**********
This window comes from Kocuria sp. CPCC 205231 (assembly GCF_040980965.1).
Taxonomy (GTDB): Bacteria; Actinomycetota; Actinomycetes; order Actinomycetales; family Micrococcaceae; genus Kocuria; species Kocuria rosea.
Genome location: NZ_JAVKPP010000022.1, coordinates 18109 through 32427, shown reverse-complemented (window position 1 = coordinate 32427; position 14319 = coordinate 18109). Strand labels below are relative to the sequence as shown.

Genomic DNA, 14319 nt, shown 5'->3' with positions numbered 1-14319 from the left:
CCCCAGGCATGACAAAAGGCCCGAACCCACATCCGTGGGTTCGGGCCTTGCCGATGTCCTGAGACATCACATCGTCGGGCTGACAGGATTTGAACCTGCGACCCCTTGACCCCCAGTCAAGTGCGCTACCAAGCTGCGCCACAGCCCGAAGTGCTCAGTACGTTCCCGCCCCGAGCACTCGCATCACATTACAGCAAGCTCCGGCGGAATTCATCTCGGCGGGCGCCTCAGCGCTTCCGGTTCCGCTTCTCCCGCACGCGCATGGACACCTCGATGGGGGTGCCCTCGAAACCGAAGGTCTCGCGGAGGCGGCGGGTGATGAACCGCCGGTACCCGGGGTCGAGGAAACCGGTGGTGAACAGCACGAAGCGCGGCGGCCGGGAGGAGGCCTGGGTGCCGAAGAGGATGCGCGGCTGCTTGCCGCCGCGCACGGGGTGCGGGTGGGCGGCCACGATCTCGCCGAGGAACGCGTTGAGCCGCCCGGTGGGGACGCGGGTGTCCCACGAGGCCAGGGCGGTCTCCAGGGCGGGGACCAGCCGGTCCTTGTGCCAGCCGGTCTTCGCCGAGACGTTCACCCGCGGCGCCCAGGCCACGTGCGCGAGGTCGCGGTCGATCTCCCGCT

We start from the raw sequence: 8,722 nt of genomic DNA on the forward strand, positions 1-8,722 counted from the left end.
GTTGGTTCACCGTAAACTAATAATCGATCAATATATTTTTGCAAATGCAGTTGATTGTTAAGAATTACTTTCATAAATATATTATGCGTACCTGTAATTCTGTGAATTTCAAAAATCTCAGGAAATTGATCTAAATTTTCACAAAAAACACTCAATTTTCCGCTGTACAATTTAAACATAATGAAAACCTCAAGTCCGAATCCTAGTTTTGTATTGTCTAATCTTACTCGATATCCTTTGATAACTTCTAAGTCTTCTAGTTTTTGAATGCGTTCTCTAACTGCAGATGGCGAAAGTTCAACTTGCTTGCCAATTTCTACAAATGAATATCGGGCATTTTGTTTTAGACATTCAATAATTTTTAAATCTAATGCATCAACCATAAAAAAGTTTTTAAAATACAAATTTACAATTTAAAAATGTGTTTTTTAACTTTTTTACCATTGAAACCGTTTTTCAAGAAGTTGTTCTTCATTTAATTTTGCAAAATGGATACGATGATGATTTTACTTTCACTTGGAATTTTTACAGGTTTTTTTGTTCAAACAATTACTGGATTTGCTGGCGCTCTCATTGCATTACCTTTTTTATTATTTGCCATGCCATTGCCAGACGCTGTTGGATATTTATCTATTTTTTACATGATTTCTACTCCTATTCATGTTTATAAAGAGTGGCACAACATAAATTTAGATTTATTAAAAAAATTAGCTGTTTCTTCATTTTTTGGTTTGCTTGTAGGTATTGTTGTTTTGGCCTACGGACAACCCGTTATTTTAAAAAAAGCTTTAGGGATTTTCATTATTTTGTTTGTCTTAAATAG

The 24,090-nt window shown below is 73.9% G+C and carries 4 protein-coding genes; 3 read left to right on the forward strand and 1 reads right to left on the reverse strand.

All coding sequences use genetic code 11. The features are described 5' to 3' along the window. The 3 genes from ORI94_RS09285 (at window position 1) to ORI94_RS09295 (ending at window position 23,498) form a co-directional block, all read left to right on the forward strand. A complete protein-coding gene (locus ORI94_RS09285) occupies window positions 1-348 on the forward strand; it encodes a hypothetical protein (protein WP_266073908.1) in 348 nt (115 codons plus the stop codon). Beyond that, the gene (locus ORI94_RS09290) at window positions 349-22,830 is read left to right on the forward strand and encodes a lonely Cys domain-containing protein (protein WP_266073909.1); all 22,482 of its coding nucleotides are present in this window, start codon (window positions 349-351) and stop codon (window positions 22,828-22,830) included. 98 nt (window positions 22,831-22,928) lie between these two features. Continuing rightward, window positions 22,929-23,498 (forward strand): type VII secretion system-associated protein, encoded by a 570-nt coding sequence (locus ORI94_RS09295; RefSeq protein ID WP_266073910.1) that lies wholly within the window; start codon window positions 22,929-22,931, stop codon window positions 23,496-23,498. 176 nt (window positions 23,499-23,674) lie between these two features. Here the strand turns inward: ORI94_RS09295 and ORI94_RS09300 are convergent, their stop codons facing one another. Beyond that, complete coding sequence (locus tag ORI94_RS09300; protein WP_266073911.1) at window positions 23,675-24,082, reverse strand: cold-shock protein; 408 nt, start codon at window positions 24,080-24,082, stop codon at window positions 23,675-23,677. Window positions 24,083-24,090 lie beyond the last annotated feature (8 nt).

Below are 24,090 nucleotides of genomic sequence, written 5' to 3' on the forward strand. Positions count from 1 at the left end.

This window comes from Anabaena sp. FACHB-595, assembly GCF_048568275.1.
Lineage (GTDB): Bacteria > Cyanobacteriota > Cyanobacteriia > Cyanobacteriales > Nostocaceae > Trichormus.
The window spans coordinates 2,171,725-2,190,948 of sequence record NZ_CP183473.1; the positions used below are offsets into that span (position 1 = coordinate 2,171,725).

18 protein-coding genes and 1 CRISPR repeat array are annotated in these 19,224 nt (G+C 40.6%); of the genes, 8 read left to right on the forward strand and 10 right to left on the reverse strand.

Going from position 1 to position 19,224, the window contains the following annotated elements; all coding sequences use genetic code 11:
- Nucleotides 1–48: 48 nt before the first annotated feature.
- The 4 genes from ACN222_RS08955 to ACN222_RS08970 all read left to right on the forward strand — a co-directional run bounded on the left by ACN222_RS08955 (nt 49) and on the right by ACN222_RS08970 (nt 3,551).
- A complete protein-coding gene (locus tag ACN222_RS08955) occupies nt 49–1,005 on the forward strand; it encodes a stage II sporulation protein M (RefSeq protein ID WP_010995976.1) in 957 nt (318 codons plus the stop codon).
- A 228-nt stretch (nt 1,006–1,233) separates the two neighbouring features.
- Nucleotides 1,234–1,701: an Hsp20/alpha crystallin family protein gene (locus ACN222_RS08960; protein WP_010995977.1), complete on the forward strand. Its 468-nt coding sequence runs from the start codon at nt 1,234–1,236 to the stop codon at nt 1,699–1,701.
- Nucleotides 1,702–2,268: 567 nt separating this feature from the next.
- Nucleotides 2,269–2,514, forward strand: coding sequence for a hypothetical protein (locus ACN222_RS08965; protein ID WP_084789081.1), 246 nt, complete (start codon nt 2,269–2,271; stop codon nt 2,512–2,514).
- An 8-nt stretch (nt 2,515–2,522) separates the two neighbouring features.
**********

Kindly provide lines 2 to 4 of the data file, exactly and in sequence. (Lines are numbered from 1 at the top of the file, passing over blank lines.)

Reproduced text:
Taxonomy (GTDB): Bacteria; Actinomycetota; Actinomycetes; order Actinomycetales; family Micrococcaceae; genus Kocuria; species Kocuria rosea.
Genome location: NZ_JAVKPP010000022.1, coordinates 18109 through 32427, shown reverse-complemented (window position 1 = coordinate 32427; position 14319 = coordinate 18109). Strand labels below are relative to the sequence as shown.

Genomic DNA, 14319 nt, shown 5'->3' with positions numbered 1-14319 from the left: